Some of the nation’s top military bands are now forming trumpet ensembles, including the “Pershing’s Own” band of the United States Army. The ensemble was featured at the 2010 International Trumpet Guild conference in Sydney, Australia, and they have premiered works by composers like James Stephenson and Phil Snedecor. It’s interesting how trumpet sections of military bands are forming ensembles to play trumpet ensemble music by modern composers, and not just military fanfares. The press room of their website is found at the link below. They are currently working on recording a debut album.
My thoughts on Smith’s ideas about instrumentation is that the brass ensemble of Ewald’s day and the instruments themselves probably did not look too different than all of ours. We have to look at the traditions out of which brass chamber music grew, according to him. I think it’s absolutely important to examine the tradition out of which these grew.
It seems that the American Brass Quintet played a huge role in the re-dubuting of the Ewald quintets. They performed them at Carnegie Hall and even got musicians in Russia talking about them again!
As far as rotary vs. piston valves, there is indeed a slight difference in tone color where trumpets are concerned, but it seems still unlikely to me that Ewald and most composers for brass would write with an ultra-specific ensemble of rotary valve instruments! We must be careful not to read into history so much that our imaginations come up with ideas like this. I don’t agree with Forsyth that a true legato cannot be achieved on the slide trombone. It is entirely possible and as a young music student, I never completely realized essentially every note had to be tongued on the trombone to avoid glissandos until about halfway through my undergrad degree. I think a legato can be achieved, and I know for a fact that Bob Dorer of the Minnesota Orchestra slightly tongues lip slurs on the trumpet. When he played for use in studio class, he certainly sounded very legato in come of his playing, so yes, I do not believe Forsyth’s claim.
First, for those of you following this blog because you’re interested in trumpet ensemble repertoire, this post won’t be devoted to trumpet ensemble repertoire, but a discussions we having our brass literature class at the University of Iowa. You can check out what my classmates and Prof. Manning are saying if you visit the site at http://abelcentral.blogspot.com/. Anyway, to answer Prof. Manning’s questions about the Ewald quintets:
I didn’t know much about Ewald other than that he was Russian, one of the first composers to write for the brass quintet, and that his quintets are one of the very few pieces the brass quintet has from the Romantic era. I had didn’t know he wrote four quintets (I only thought there were three).
Smith’s article reminded me of the importance of not claiming a revolutionary idea to be the Gospel truth without examining the facts from as many viewpoints as possible. It is so tempting as a human researcher to think we’ve discovered something that was forgotten about a century ago and claim we have found an incredible piece of missing history. Level-headedness is essential when researching.
It is intriguing to think that Ewald could have written his quintets for an ensemble of five instruments, each outfitted with rotary, but Smith proves this is not the case. Facts do not lie, and people get trapped in insignificant details or ones that simply are not true when they present research.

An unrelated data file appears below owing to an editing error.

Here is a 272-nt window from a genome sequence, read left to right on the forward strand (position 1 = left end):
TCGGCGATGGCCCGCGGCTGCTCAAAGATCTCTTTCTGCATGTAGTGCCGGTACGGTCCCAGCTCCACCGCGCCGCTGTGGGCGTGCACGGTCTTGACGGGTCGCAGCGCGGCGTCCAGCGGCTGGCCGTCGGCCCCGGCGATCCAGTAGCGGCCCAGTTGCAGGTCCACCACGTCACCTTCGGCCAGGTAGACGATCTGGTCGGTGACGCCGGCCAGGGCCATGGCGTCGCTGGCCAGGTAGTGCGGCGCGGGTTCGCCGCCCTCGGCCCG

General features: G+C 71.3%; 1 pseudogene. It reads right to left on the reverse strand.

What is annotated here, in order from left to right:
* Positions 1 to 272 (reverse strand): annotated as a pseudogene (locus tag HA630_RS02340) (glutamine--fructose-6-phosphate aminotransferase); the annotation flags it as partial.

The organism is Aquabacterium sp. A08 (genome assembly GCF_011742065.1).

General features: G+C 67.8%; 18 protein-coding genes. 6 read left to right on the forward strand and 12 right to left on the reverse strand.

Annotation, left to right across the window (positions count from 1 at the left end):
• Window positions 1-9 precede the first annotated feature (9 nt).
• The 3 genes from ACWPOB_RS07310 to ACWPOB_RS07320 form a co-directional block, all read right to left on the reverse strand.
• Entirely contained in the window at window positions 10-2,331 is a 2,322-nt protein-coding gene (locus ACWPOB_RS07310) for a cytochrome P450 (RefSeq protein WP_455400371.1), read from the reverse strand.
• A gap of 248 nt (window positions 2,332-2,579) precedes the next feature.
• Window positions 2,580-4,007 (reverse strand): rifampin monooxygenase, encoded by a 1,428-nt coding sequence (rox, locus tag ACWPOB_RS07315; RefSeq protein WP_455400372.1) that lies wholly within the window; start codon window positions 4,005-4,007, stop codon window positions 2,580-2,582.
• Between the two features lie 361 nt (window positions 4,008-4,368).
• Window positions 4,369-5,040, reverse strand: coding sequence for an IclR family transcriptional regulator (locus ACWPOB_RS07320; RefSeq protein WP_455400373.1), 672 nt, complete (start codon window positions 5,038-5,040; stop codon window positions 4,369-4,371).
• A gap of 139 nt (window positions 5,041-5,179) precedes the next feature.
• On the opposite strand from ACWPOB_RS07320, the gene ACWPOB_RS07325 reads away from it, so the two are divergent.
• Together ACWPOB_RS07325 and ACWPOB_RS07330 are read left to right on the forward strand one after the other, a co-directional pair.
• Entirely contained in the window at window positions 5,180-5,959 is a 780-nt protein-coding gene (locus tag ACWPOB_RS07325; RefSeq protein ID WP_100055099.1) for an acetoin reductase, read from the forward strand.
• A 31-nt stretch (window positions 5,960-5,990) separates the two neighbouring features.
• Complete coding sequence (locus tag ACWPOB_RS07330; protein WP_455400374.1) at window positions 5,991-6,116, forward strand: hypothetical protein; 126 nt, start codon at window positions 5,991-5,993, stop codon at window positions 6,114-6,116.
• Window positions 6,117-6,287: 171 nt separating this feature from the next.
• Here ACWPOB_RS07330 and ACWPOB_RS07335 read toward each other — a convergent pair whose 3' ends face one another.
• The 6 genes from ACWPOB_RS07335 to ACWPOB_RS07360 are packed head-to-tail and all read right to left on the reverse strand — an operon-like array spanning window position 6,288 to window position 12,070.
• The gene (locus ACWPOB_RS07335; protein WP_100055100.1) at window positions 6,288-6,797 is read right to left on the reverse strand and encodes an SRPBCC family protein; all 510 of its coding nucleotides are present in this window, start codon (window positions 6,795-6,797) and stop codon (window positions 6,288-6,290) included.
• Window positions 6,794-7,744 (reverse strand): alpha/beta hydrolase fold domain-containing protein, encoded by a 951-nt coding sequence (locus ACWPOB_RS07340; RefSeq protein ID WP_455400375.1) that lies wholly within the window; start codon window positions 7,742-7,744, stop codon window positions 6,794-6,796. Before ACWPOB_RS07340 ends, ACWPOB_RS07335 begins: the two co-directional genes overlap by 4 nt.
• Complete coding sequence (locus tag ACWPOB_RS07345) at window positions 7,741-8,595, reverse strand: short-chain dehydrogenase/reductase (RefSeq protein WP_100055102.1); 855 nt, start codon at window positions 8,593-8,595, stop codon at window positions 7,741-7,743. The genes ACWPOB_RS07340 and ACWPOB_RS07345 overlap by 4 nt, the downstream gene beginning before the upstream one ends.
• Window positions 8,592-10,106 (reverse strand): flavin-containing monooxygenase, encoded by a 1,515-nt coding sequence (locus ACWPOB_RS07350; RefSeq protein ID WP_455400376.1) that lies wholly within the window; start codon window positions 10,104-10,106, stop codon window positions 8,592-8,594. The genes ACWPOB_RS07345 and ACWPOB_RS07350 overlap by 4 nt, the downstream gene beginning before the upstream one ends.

More coming soon!!!
I came across Vaclav Nelhybel’s name through his wind band music and because of his brass trio, which has become a standard in the brass trio literature (it was recorded by the University of Maryland Brass Trio and you can find the album on Spotify). I think that his 12 Concert Pieces for Three Trumpets is worth checking out since it’s a collection of pieces with a composer of some stature in the brass world and since no recordings seem to exist on YouTube or even WorldCat. If anyone knows this work, I would be interested to hear your comments!
Contrasts for Trumpets includes noted trumpeters Bud Herseth, Anthony Plog, Otto Sauter, Bo Nilsson, Claes Stromblad, and Urban Agnas teaming up to perform Koetsier’s Concertino, Plog’s Suite for Six Trumpets, and LoPresti’s Suite for Five Trumpets, and more. The Iowa graduate trumpet ensemble will be performing the LoPresti suite on its upcoming tour of the Chicago area in mid-April, and this CD was recommended to me by Dave Nelson, a fellow trumpet performance graduate student at the University of Iowa. It is worth hearing such noted trumpeters perform standard trumpet ensemble literature. Thanks, Dave, for letting me know about this great album!
The album is available from ArkivMusic at http://www.arkivmusic.com/classical/album.jsp?album_id=27695&album_group=14.
To follow up on my latest post about the Enesco trumpet quartet I uncovered, I also found out that another 20th century French composer (Henri Tomasi) famous for his virtuosic Trumpet Concerto, wrote a Suite for Three Trumpets. A great recording of it is on the CD Dallas Trumpets (actually available for download on iTunes), featuring players from the Dallas Symphony’s trumpet section. Britten’s Fanfare for St. Edmundsbury is included on the CD, another trumpet ensemble work by a major composer. Even if composers like Tomasi, Enesco, or Britten wrote for small trumpet ensembles, I think that it is still worth noting that major twentieth century composers did write for an ensemble that only included trumpets. For many years, I believed that the only music that existed for trumpet ensemble were pieces written during my short lifetime or in the Renaissance or Baroque. These twentieth century composers took the time to compose for trumpet ensemble, and I believe their music should be played more often. I’d love to hear your comments about the Dallas Trumpets CD!